Similes, Metaphors & Kennings
Rot·gíuil ind shrathar dodcaid.
(has-stuck-to-you * the * pack-saddle * of ill-luck)
The pack-saddle of misfortune has stuck to you.
This is the fourth and final line of a one-stanza poem recorded in the margin of a manuscript, one of three short poems in Old Irish published in the Thesaurus. Here's the whole poem as it appears there:
Gaib do chuil insin charcair,
ni róis chluim na colcaid.
Truag insin amail bachal;
rot giuil ind shrathar dodcaid.
Rop éo uasind fhid.
(he was * great tree * above the * wood)
He was a tree that stood above the forest.
This metaphorical image is found in the Middle Irish poem "A maccáin na cí". It is echoed in an 18th century poem by Aodh Buí Mac Cruitín which begins "Crann os gach coill craobh Eamhna", written in honor of Toirbhealbhach Ó Lochlainn.
Is fér bó aenmachaidh, is geilt aengeóid, is milide oenbeich.
(is * grass * of cow * of one-field * is * grazing * of one goose * is * honey-pasture * of one bee)
It's grass for one cow, grazing for one goose, flowers for one bee.
In other words, this is a poor, small, unproductive place, so don't expect much from it. The run is found in "Erchoitmed Ingine Gulidi", where Guilide's daughter is putting on the poor mouth in an attempt to dissuade unexpected visitors from wanting to spend the night.
Ard bot fiaich ocainn, íseal bot con.
(high * tail * of raven * at-us * low * tail * of hound)
The raven's tail is high for us and the hound's tail is low.
In other words, food is scarce for us. The expression is presumably based on a close observation of the appearance of animals at the beginning of spring, when the winter's stores of food were almost exhausted.
cenn i mbolg
(head * in * bag)
head in a bag
This proverbial metaphor for ignorance is found in "In Tenga Bithnua" a sermon for the vigil of Easter composed around 1000 A.D, where it is paired with the similar expression "bith i tig dorcha" (being in a dark house). The full context is:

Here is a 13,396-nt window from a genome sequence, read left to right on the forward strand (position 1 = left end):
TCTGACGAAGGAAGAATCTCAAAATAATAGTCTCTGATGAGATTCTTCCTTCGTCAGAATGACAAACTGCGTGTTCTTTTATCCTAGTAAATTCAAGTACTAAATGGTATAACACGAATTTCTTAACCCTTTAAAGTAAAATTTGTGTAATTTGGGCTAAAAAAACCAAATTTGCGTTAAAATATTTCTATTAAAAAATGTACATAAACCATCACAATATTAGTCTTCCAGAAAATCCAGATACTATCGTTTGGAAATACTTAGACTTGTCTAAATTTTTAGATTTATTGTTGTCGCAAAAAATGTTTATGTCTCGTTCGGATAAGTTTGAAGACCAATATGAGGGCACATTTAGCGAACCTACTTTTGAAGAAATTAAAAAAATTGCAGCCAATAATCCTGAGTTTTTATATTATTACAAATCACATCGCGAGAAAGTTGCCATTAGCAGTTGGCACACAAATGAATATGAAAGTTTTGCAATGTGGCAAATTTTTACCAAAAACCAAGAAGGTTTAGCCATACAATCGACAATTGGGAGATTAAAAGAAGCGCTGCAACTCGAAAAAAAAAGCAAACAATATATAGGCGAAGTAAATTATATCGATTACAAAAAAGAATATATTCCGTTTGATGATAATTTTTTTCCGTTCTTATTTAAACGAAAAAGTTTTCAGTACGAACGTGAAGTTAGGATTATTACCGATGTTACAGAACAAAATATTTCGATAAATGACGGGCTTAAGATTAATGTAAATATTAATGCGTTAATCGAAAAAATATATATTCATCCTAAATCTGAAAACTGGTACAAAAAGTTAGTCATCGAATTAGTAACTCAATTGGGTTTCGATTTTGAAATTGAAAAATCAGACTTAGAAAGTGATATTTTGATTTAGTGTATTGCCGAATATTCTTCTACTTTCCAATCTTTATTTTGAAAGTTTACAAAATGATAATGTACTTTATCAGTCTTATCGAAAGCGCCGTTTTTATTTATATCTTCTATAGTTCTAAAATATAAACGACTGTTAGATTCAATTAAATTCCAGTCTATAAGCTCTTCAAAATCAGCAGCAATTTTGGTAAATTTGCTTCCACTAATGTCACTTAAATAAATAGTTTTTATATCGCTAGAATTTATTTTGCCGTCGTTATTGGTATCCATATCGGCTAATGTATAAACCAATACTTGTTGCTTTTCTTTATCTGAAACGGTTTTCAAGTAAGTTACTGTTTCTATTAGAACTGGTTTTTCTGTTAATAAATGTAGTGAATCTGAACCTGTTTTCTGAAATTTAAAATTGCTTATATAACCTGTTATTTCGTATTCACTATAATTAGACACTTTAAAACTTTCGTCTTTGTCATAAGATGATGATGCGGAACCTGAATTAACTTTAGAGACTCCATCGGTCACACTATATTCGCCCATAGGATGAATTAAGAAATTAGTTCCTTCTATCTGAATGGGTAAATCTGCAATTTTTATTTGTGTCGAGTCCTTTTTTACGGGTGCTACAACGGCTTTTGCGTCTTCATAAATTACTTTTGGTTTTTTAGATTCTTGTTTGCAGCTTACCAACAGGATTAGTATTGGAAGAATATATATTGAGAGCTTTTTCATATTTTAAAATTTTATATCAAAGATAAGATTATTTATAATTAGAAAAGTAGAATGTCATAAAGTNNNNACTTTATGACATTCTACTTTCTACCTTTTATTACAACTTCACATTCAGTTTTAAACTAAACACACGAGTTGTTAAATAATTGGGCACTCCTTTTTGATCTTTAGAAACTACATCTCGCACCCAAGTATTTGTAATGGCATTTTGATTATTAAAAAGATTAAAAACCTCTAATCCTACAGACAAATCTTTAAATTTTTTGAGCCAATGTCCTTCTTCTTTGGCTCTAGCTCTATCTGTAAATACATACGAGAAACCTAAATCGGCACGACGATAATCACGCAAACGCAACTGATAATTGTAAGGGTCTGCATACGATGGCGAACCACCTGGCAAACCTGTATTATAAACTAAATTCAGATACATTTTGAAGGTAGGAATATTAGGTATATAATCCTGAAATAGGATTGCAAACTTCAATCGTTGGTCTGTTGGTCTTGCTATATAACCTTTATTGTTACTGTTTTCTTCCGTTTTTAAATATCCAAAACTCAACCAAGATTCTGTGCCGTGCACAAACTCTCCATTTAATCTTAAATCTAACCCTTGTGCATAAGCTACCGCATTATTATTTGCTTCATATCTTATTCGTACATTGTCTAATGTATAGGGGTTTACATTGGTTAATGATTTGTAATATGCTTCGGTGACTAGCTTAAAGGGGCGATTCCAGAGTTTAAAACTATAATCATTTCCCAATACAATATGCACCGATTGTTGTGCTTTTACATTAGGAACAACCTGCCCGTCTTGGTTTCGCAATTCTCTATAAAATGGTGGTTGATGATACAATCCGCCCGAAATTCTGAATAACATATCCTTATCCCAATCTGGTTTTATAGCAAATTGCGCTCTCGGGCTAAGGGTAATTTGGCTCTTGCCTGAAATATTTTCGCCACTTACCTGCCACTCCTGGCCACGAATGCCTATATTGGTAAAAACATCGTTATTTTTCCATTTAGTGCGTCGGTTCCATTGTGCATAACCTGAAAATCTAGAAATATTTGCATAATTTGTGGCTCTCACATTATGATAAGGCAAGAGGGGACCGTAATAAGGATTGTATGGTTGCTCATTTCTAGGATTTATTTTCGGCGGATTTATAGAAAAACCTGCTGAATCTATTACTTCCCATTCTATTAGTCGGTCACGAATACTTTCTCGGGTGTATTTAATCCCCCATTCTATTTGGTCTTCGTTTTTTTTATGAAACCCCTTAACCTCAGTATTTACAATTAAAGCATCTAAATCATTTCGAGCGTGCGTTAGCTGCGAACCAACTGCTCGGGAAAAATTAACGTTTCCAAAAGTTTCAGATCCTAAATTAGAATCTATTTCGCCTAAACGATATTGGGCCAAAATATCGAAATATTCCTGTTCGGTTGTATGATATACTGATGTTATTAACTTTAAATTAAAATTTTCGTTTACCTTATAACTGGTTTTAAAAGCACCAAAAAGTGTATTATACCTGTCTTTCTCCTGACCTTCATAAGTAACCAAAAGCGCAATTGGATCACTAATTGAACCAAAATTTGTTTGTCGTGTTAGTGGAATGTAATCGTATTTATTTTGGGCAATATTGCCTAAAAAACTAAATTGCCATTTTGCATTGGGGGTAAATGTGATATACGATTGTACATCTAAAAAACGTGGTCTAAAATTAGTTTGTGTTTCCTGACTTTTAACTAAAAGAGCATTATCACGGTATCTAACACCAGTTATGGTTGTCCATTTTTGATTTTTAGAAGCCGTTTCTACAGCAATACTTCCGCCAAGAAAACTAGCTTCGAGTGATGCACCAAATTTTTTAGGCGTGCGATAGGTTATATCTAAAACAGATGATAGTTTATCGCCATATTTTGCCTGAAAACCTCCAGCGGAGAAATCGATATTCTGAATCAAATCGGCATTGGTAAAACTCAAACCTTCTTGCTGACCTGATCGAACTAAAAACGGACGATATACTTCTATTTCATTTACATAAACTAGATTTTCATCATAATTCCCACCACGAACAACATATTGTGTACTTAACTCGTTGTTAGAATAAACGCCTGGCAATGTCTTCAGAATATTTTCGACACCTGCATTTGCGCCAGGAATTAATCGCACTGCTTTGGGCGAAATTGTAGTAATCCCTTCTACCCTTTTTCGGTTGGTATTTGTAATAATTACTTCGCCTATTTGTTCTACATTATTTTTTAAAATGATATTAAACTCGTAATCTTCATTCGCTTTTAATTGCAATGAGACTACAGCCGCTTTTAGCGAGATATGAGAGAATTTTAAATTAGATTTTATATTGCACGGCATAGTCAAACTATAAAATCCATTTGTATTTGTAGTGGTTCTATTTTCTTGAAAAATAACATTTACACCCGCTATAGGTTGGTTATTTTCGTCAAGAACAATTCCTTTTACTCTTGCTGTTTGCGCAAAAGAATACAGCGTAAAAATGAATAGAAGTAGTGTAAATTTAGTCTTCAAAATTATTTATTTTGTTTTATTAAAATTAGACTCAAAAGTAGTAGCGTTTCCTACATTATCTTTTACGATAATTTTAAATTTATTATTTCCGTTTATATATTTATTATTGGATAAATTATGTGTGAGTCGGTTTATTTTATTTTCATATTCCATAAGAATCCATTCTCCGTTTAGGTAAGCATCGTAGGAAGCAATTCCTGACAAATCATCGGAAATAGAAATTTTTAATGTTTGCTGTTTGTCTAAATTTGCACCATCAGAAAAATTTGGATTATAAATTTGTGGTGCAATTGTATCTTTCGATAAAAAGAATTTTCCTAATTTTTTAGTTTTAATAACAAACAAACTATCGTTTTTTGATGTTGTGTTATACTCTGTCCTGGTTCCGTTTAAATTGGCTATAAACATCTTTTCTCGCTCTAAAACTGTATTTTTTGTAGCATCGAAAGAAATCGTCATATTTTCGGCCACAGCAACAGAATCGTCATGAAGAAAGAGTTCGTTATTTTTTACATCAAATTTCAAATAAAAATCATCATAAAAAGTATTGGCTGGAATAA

"ar ba cenn i mbolg 7 ba bth i tigh dhorcha do sil Adhuimh iarsindi na fes riam cissi dealbh ro bai forsin domun nó cia dhorigne" (for it was "head in a bag" and "being in a dark house" for the seed of Adam, since it had never been known what shape the world had or who made it).
Fiss 7 Fochmarc 7 Eolus a trí ndruid.
Dub 7 Dorcha 7 Teimel a trí ndeogbaire.
Saith 7 Leór 7 Línad a trí rannaire.
(information * and * questioning * and * knowledge * their * three * druids
blackness * and * darkness * and * deep shadow * their * three * cupbearers
sufficiency * and * plenty * and * filling * their * three * carvers)
Facts and Questioning and Knowledge were their three druids.
Blackness and Darkness and Obscurity were their three cupbearers.
Fullness and Plenty and Filling were their three meatcarvers.
The Book of Leinster (lines 3902 - 3915; page 30d) contains a paragraph setting forth the triplistic description of the appearance, clothing, weaponry and retinue of Brian, Iuchar, and Iucharba, the "Trí Dee Donand" (Three Gods of Danu). The names of the three cupbears would seem to indicate that utter insensibility was the expected outcome of a good drinking bout.
Nert ní dernaim.
Rith ní rordaim.
Léim ní rolngaim.
(strength * not * I can do
running * not * I can run
leap * not * I can leap)
That is a feat I cannot do.
That is a run I cannot run.
That is a leap I cannot leap.
So says the old and decrepit king Cathaír to Buchat in the tale "Esnada Tige Buchat", expressing his impotence in general, and in particular his inability to control the depredations of his sons against Buchat.
Is garit mo lorg latt.
(is * short * my * club * with you)
My club is short in your opinion.
Fergus is furious at Cú Chulainn for having just killed Etarcomal, a persistent challenger who goaded Cú past his limit, even though Fergus had asked Cú not to harm the arrogant young man. Thomas Kinsella translated this line as "You must think my cudgel is very short." The sense of this proverbial expression is "You must think that you're beyond my authority and can do as you please. We'll just see about that!"
Cid as méithi saill tuircc mesa?
Miscais do·berar íar serc.
(what * that is * fatter * than salt-meat * of boar * of mast /
hatred * that is given * after * love)
What is fatter than the bacon of an acorn-fed boar?
Hatred that comes after love.
This arresting image comes from "Tochmarc Ailbe", where it is one of thirty riddles that Finn poses and Ailbe answers.
Día faetsath snáthat isin tig ro-cechlastai a toitim in tan labras beóus.
(if * were to fall * needle * in the * house * would be heard * its * falling * the * time * that he speaks * still)
If a needle fell in the house while he was speaking, it would be heard.
This may be the earliest instance in western (or world?) literature of the "so quiet you could hear a pin drop" image. It is found in "Togail Bruidne Da Derga" (792-3), where it describes that respectful attention that Taidle Ulad, the "rechtaire" or steward of Conaire Mór, could command whenever he made a pronouncement about the seating and serving arrangements in the royal house. Combining the powers of a chief protocol officer and a maître d', the rechtaire was a "servant" to be reckoned with in the medieval Irish hierarchy!